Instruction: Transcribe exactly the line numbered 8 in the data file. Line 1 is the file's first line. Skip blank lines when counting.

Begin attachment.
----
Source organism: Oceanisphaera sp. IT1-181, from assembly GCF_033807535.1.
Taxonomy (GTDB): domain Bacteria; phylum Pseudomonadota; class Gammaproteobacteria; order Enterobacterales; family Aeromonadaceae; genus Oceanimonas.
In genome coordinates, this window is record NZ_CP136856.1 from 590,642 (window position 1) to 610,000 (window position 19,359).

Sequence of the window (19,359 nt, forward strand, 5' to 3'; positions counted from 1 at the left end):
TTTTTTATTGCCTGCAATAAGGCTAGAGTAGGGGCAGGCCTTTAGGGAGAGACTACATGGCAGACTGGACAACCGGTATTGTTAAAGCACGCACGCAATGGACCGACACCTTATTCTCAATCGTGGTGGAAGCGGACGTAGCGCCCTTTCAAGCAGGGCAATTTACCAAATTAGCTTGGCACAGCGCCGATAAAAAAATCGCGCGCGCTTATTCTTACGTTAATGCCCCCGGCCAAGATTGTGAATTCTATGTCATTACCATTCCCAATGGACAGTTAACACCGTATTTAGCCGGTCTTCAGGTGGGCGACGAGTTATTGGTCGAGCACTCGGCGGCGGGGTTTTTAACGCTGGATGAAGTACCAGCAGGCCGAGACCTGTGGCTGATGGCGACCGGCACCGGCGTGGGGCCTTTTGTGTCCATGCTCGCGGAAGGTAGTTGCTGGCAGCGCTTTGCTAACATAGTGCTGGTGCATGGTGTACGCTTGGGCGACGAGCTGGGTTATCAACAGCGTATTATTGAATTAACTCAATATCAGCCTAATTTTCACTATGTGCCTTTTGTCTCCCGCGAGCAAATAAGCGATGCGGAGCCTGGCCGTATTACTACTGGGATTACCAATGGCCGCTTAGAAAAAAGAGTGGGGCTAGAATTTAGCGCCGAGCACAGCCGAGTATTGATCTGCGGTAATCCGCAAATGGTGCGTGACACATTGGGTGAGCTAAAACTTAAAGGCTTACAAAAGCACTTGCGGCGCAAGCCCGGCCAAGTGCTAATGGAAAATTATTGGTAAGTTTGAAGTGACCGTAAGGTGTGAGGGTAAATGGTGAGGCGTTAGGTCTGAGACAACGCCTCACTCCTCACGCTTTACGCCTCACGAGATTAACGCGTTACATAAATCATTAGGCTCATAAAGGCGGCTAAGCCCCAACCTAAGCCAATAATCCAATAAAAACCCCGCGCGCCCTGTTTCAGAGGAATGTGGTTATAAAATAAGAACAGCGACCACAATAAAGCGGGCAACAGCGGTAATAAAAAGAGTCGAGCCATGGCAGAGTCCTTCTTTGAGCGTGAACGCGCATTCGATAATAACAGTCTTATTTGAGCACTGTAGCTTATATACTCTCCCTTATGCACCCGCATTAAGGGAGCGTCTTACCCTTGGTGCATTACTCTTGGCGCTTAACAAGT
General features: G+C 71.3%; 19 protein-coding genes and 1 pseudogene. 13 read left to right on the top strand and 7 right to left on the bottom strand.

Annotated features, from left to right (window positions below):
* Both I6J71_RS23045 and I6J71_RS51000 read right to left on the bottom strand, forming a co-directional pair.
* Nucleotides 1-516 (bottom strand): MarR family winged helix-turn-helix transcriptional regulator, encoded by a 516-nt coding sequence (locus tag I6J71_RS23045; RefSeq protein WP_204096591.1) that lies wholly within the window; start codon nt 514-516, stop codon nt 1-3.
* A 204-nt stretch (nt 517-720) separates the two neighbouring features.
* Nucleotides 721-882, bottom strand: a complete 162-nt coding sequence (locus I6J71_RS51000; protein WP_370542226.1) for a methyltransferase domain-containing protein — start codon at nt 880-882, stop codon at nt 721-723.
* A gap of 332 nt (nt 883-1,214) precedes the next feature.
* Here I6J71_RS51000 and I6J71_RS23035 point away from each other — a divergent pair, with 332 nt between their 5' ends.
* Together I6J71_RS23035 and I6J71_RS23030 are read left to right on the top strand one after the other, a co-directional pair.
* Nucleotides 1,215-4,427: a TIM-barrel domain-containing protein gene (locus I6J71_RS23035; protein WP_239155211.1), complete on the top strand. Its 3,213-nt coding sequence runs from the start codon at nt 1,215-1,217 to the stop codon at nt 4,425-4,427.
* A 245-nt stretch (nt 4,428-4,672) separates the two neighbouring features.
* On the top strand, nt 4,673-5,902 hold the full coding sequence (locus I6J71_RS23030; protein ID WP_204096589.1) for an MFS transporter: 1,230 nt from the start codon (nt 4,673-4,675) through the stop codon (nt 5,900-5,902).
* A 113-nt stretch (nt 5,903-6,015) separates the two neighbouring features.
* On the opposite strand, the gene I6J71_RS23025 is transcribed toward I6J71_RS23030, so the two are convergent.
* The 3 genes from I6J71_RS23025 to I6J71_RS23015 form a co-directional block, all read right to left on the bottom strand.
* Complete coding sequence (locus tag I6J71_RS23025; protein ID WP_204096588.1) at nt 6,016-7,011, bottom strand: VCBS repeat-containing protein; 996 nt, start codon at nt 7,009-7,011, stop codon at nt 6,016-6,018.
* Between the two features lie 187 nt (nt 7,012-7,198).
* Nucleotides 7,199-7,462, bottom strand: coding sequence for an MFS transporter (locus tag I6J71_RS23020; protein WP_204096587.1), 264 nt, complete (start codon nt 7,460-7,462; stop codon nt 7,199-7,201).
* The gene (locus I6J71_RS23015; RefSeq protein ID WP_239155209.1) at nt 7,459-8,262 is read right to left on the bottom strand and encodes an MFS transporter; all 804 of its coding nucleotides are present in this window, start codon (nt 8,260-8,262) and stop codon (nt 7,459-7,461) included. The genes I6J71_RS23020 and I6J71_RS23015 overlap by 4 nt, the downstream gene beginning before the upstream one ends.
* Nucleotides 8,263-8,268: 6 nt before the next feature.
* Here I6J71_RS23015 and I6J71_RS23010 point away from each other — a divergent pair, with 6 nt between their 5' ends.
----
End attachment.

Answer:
* Both I6J71_RS23045 and I6J71_RS51000 read right to left on the bottom strand, forming a co-directional pair.